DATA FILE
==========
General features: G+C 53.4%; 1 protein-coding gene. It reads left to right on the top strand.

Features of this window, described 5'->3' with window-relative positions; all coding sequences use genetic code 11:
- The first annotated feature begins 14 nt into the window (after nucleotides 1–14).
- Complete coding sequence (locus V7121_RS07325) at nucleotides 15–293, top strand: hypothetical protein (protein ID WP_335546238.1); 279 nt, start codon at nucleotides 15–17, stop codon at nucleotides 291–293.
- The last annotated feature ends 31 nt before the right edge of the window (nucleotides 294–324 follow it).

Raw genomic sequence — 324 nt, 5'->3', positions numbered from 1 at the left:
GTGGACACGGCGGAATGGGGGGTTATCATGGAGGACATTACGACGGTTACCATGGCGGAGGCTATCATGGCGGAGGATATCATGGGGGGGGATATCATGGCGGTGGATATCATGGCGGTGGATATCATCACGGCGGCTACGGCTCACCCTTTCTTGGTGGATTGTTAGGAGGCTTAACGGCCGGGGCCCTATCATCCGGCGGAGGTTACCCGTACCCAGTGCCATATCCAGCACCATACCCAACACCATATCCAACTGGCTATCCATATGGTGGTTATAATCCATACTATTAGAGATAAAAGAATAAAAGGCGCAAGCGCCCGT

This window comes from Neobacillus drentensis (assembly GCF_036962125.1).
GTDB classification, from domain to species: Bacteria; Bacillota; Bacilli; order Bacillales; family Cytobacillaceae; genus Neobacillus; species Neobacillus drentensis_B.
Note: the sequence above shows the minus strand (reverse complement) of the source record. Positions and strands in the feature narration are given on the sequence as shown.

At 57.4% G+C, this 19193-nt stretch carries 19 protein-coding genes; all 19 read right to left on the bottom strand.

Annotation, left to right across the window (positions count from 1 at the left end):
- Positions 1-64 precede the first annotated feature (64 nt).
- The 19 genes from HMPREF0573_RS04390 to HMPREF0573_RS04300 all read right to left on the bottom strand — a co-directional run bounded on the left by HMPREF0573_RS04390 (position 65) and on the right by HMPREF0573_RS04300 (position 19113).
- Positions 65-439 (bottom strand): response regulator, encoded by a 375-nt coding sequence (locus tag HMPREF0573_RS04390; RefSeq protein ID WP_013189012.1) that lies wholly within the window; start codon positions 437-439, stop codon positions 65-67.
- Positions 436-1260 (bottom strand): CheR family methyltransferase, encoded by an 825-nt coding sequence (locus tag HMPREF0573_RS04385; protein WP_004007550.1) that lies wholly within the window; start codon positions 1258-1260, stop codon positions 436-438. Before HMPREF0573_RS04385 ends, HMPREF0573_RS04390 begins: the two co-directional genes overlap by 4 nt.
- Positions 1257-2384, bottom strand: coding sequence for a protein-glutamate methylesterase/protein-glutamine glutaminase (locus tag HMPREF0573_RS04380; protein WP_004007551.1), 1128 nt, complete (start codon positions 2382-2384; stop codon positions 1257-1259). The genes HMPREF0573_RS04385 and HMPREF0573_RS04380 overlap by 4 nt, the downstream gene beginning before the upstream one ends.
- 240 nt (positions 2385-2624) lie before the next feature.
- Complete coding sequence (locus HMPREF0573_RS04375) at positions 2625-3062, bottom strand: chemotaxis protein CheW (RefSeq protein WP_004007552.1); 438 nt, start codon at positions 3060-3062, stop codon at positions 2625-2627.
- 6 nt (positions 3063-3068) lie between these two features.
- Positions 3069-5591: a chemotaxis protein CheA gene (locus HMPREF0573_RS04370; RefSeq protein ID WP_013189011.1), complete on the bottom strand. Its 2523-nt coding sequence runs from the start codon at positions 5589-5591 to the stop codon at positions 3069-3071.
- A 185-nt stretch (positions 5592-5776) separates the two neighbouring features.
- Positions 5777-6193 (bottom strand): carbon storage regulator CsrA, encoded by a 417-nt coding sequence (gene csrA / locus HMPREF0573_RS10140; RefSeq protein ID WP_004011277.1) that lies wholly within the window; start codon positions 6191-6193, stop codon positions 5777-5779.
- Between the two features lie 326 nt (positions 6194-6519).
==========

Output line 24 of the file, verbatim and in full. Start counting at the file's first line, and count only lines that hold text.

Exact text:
- Between the two features lie 326 nt (positions 6194-6519).